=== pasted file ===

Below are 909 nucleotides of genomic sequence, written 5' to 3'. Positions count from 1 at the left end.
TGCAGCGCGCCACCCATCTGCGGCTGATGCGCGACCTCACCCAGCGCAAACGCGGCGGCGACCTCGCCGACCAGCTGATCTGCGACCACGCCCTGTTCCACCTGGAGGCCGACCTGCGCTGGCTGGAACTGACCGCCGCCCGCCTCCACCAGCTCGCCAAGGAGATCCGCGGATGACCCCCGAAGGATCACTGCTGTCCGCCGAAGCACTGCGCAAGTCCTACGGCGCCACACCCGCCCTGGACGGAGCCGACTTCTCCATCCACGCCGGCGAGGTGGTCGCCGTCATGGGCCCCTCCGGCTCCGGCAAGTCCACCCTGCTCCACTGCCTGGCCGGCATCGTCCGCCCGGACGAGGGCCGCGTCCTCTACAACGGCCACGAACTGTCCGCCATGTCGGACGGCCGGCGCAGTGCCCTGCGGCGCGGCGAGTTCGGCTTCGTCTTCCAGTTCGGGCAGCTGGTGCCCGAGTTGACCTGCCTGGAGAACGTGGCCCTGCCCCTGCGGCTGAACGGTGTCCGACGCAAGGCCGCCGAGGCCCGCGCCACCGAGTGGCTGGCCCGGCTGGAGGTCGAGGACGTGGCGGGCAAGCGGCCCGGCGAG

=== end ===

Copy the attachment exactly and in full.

Below are 909 nucleotides of genomic sequence, written 5' to 3'. Positions count from 1 at the left end.
TGCAGCGCGCCACCCATCTGCGGCTGATGCGCGACCTCACCCAGCGCAAACGCGGCGGCGACCTCGCCGACCAGCTGATCTGCGACCACGCCCTGTTCCACCTGGAGGCCGACCTGCGCTGGCTGGAACTGACCGCCGCCCGCCTCCACCAGCTCGCCAAGGAGATCCGCGGATGACCCCCGAAGGATCACTGCTGTCCGCCGAAGCACTGCGCAAGTCCTACGGCGCCACACCCGCCCTGGACGGAGCCGACTTCTCCATCCACGCCGGCGAGGTGGTCGCCGTCATGGGCCCCTCCGGCTCCGGCAAGTCCACCCTGCTCCACTGCCTGGCCGGCATCGTCCGCCCGGACGAGGGCCGCGTCCTCTACAACGGCCACGAACTGTCCGCCATGTCGGACGGCCGGCGCAGTGCCCTGCGGCGCGGCGAGTTCGGCTTCGTCTTCCAGTTCGGGCAGCTGGTGCCCGAGTTGACCTGCCTGGAGAACGTGGCCCTGCCCCTGCGGCTGAACGGTGTCCGACGCAAGGCCGCCGAGGCCCGCGCCACCGAGTGGCTGGCCCGGCTGGAGGTCGAGGACGTGGCGGGCAAGCGGCCCGGCGAG